Let the Market Decide Student Loan Interest Rates
Washington politicians too often use students as bargaining chips
June 21, 2013
Last summer, debate about student loans reached a fever pitch thanks to a scheduled increase in the interest rate for new subsidized Stafford loans made to undergraduates. As I said at the time, no one wanted to see interest rates double – particularly at a time when one out of every two college graduates is struggling to find a full time job. But we need to move away from a system that allows Washington politicians to use student loan interest rates as bargaining chips, creating uncertainty and confusion for borrowers.
When Congress approved legislation last year to temporarily stave off the Stafford loan interest rate increase, my colleagues and I lent our support with the promise that we would use this time to work toward a long-term solution that better aligns rates with the free market. With the Smarter Solutions for Students Act (H.R. 1911), which passed the House of Representatives with bipartisan support last month, we upheld that promise. By simply moving federal student loans to a market-based interest rate, this responsible legislation builds upon a proposal put forth by President Obama earlier this year to prevent Stafford loan interest rates from doubling on July 1st.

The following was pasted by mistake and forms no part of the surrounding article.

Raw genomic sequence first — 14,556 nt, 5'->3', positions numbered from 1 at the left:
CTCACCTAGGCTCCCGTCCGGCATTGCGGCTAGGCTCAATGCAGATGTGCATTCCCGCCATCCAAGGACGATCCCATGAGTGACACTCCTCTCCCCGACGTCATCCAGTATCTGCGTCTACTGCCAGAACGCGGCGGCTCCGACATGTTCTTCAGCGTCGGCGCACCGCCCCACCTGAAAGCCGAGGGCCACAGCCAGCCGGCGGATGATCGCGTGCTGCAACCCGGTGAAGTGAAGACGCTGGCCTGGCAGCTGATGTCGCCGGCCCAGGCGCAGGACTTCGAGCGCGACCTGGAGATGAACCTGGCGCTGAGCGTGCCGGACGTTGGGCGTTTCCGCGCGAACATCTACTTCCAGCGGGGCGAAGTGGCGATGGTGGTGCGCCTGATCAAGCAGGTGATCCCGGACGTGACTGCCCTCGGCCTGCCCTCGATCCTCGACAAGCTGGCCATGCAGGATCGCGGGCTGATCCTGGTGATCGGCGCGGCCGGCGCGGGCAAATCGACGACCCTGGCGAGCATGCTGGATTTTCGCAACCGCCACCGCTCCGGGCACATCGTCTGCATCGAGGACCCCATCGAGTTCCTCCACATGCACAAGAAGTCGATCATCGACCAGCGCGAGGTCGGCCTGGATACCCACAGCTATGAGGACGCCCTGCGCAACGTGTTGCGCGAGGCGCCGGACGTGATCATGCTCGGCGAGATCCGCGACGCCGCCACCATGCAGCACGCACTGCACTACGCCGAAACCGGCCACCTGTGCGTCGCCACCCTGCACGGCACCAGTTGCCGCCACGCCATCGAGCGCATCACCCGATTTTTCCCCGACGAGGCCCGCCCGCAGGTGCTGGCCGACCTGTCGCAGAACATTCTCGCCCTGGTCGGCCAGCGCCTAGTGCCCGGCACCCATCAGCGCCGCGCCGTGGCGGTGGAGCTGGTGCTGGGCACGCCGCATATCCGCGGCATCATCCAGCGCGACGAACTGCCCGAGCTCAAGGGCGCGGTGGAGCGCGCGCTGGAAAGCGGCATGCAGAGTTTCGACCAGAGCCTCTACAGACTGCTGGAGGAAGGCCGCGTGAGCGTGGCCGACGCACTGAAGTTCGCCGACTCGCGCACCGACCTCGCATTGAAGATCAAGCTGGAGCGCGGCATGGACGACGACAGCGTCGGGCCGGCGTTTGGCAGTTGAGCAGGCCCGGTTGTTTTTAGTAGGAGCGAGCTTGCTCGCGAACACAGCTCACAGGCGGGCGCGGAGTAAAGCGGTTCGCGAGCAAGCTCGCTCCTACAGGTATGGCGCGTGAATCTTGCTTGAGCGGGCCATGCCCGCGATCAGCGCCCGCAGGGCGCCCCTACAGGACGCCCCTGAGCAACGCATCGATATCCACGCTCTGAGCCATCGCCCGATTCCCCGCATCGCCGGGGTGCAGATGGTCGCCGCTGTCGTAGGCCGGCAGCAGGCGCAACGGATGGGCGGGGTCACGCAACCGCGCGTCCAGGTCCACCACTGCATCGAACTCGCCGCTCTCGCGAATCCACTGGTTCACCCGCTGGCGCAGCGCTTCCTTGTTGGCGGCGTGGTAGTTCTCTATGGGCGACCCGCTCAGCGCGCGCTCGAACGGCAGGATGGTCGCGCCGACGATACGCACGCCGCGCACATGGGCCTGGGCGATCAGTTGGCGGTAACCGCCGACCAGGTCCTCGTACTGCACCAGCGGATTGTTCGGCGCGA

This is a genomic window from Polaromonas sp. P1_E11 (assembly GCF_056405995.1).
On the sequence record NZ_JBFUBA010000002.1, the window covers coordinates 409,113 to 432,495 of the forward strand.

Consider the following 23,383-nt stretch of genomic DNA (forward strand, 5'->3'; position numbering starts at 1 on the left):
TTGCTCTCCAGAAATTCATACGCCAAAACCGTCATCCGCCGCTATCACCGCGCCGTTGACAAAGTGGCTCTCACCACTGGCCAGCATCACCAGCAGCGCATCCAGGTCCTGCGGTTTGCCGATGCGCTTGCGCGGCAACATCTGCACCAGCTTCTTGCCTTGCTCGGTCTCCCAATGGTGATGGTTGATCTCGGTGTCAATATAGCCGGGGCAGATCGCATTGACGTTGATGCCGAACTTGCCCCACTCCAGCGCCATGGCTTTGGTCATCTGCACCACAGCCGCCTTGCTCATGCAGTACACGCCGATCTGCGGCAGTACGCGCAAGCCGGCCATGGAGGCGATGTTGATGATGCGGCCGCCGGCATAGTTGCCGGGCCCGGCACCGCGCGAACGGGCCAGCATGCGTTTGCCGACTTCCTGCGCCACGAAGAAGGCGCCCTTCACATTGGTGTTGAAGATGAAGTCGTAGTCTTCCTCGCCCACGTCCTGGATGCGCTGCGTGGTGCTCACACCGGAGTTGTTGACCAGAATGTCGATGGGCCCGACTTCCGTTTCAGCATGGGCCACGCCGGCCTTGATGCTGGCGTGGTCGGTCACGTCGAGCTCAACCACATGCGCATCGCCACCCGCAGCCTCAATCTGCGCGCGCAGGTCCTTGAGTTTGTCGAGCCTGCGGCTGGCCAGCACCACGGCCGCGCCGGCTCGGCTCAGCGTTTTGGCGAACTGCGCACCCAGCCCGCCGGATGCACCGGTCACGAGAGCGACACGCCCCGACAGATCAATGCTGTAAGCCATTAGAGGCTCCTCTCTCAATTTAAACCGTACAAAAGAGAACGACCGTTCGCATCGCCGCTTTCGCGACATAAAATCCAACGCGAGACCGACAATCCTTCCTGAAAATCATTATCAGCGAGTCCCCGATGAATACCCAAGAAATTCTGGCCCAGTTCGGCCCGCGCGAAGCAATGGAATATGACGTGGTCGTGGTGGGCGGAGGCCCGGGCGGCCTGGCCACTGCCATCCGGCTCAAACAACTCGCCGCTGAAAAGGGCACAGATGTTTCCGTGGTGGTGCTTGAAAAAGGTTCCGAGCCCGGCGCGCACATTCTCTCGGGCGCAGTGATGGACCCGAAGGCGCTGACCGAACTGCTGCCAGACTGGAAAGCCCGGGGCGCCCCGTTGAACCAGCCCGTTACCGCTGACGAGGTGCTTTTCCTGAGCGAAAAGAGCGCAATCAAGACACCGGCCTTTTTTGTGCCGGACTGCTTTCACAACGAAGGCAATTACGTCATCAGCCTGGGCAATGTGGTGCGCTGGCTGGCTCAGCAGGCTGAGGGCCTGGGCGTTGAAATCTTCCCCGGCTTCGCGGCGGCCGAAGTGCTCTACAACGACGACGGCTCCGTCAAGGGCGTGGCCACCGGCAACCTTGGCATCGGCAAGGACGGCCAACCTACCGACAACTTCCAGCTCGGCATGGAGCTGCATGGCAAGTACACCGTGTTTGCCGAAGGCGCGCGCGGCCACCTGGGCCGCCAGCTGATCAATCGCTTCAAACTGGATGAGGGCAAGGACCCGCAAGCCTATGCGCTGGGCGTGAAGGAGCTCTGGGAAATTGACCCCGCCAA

Just like the president's plan, our legislation will apply a market-based interest rate to all Stafford and PLUS loans, ensuring borrowers will be able to take advantage of today's low rates. But unlike President Obama's proposal, the Smarter Solutions for Students Act protects borrowers against higher interest rates by imposing a fair and reasonable cap. Based on current market conditions, H.R. 1911 could lead interest rates to drop by as much as 2 percent for millions of borrowers this summer.
Additionally, the legislation maintains students' ability to consolidate their loans upon graduation and lock in a low fixed interest rate for the life of the loan. And students can still take advantage of existing federal repayment and debt management initiatives, such as the generous income-based repayment programs, loan forgiveness programs and opportunities for deferment or forbearance.
We have an opportunity for bipartisan compromise on this matter – something that is all too rare in Washington. President Obama asked for a long-term, market-based solution and that is precisely what we have delivered with the Smarter Solutions for Students Act. It is now up to the Senate to move forward with its own ideas to solve the problem, so we can come together and send a bill to the president.
Join us for a live debate on student loan rates on Twitter. Tweet using the #studentloans hashtag.